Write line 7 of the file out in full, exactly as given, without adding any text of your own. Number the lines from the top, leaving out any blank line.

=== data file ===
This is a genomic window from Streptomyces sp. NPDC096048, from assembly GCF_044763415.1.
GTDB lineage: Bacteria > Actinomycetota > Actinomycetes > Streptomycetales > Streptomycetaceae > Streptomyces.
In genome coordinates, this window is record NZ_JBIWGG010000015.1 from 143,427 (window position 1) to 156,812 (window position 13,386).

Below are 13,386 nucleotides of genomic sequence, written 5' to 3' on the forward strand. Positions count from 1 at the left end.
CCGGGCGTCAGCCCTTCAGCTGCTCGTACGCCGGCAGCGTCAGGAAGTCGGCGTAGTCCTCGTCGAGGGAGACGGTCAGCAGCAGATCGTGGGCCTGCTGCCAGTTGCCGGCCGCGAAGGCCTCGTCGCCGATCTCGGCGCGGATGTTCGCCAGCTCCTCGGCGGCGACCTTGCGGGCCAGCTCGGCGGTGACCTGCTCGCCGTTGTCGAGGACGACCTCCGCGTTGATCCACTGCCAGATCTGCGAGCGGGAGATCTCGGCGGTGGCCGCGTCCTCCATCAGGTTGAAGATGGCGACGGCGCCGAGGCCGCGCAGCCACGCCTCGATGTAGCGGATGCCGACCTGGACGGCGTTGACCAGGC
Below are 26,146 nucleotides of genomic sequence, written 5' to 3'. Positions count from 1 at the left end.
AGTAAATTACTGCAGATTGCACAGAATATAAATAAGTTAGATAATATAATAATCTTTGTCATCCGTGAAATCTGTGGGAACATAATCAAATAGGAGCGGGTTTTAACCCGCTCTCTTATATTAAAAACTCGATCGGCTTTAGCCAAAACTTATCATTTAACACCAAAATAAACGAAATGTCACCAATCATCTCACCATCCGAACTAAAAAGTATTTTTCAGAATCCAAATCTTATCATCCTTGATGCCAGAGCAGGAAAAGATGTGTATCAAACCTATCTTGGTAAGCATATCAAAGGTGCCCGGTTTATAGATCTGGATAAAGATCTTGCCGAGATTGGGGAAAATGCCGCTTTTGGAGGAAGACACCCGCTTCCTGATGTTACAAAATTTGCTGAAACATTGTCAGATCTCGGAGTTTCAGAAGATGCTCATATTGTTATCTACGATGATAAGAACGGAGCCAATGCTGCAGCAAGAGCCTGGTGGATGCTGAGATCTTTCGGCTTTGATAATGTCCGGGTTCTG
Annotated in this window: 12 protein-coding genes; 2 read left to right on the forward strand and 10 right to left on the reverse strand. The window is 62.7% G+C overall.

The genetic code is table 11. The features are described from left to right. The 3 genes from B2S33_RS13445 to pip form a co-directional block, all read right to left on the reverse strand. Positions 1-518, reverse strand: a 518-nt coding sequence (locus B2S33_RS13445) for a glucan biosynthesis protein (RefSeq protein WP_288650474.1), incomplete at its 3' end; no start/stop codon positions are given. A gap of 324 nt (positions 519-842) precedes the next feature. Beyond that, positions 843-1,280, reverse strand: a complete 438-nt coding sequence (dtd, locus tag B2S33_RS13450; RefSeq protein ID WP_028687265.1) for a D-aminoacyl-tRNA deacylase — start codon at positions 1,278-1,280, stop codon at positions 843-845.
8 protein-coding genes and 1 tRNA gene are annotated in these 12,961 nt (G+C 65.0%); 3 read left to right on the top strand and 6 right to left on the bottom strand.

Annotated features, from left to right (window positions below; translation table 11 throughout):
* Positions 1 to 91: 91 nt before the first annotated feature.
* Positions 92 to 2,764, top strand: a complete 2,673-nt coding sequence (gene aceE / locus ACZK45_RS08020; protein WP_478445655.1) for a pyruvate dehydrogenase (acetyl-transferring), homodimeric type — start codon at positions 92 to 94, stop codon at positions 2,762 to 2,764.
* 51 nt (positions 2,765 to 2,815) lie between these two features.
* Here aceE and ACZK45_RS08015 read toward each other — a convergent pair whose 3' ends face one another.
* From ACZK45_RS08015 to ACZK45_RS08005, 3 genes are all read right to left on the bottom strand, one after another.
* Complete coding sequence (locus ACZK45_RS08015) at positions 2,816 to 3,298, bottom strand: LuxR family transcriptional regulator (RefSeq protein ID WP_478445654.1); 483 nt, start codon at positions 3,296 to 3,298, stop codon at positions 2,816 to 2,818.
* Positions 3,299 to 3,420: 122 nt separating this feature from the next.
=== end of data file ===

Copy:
AGTAAATTACTGCAGATTGCACAGAATATAAATAAGTTAGATAATATAATAATCTTTGTCATCCGTGAAATCTGTGGGAACATAATCAAATAGGAGCGGGTTTTAACCCGCTCTCTTATATTAAAAACTCGATCGGCTTTAGCCAAAACTTATCATTTAACACCAAAATAAACGAAATGTCACCAATCATCTCACCATCCGAACTAAAAAGTATTTTTCAGAATCCAAATCTTATCATCCTTGATGCCAGAGCAGGAAAAGATGTGTATCAAACCTATCTTGGTAAGCATATCAAAGGTGCCCGGTTTATAGATCTGGATAAAGATCTTGCCGAGATTGGGGAAAATGCCGCTTTTGGAGGAAGACACCCGCTTCCTGATGTTACAAAATTTGCTGAAACATTGTCAGATCTCGGAGTTTCAGAAGATGCTCATATTGTTATCTACGATGATAAGAACGGAGCCAATGCTGCAGCAAGAGCCTGGTGGATGCTGAGATCTTTCGGCTTTGATAATGTCCGGGTTCTG